September 3, 2012 - 16:55 AMT
PanARMENIAN.Net - Britain has assured Ecuador that Julian Assange has a double guarantee that he cannot face extradition from Sweden to the U.S. if he were to face the death penalty or his human rights were to be breached, The Telegraph reports.
In a written statement to MPs, the foreign secretary William Hague said it is a "matter of regret" that the government of Ecuador has decided to offer asylum to Assange after Britain offered a series of assurances to Quito.
Britain is seeking to extradite Assange to Sweden where he is facing of allegations of sexual misconduct. The WikiLeaks founder, who sought protection in the Ecuadorean embassy in London in June, has been granted asylum by Quito on the grounds that he could face extradition from Sweden to the U.S. where, it is feared, he could face the death penalty for his role in publishing hundreds of thousands of leaked U.S. government documents.
Hague told MPs that the double guarantee means that Assange could only be extradited to the U.S. from Sweden if both Britain and Sweden believe that he would not face the death penalty and his human rights would not be breached.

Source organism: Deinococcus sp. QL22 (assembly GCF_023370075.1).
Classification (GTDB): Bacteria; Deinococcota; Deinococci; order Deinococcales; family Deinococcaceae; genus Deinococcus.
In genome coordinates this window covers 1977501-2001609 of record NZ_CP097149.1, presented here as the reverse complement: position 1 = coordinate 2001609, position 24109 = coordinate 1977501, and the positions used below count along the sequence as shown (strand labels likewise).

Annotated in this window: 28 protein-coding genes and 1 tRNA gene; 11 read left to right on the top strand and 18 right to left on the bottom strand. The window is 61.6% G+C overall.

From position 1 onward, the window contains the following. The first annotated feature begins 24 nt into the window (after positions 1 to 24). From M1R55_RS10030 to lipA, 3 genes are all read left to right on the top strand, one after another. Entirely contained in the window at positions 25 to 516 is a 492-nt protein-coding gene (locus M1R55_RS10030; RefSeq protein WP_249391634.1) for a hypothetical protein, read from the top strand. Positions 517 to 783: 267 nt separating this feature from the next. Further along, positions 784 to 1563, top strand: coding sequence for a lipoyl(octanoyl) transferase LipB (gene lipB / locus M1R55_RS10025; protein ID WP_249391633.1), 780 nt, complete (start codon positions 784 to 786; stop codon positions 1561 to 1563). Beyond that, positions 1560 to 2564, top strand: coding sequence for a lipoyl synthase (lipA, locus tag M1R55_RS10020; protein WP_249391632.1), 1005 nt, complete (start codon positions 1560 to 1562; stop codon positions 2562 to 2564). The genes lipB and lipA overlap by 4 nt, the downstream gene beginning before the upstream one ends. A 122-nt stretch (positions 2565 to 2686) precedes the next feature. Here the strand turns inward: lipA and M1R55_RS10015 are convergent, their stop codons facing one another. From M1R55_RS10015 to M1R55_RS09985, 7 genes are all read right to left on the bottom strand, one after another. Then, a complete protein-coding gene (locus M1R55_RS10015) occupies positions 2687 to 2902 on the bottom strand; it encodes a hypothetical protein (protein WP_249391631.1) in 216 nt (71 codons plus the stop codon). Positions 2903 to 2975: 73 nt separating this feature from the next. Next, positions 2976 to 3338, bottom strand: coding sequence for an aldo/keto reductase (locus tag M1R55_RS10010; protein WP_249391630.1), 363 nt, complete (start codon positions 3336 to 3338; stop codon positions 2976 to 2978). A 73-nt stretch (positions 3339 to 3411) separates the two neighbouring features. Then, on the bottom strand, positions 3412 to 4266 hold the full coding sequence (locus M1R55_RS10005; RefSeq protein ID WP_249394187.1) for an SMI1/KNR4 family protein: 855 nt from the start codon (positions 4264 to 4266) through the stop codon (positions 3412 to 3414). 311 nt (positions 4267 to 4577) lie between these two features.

The foreign secretary said: "Both the United Kingdom and Sweden are signatories to the European Convention on Human Rights and the British government has complete confidence in the independence and fairness of the Swedish judicial system. As we have discussed with the government of Ecuador, the United Kingdom and Sweden robustly implement and adhere to the highest standards of human rights protection.
"The suggestion that Mr Assange's human rights would be put at risk by the possibility of onward extradition from Sweden to a third country is also without foundation. Not only would Sweden – as a signatory to the European Convention on Human Rights – be required to refuse extradition in circumstances which would breach his human rights, but the authorities in Sweden would also be legally obliged to seek the United Kingdom's consent before any extradition to a non-EU member state could proceed."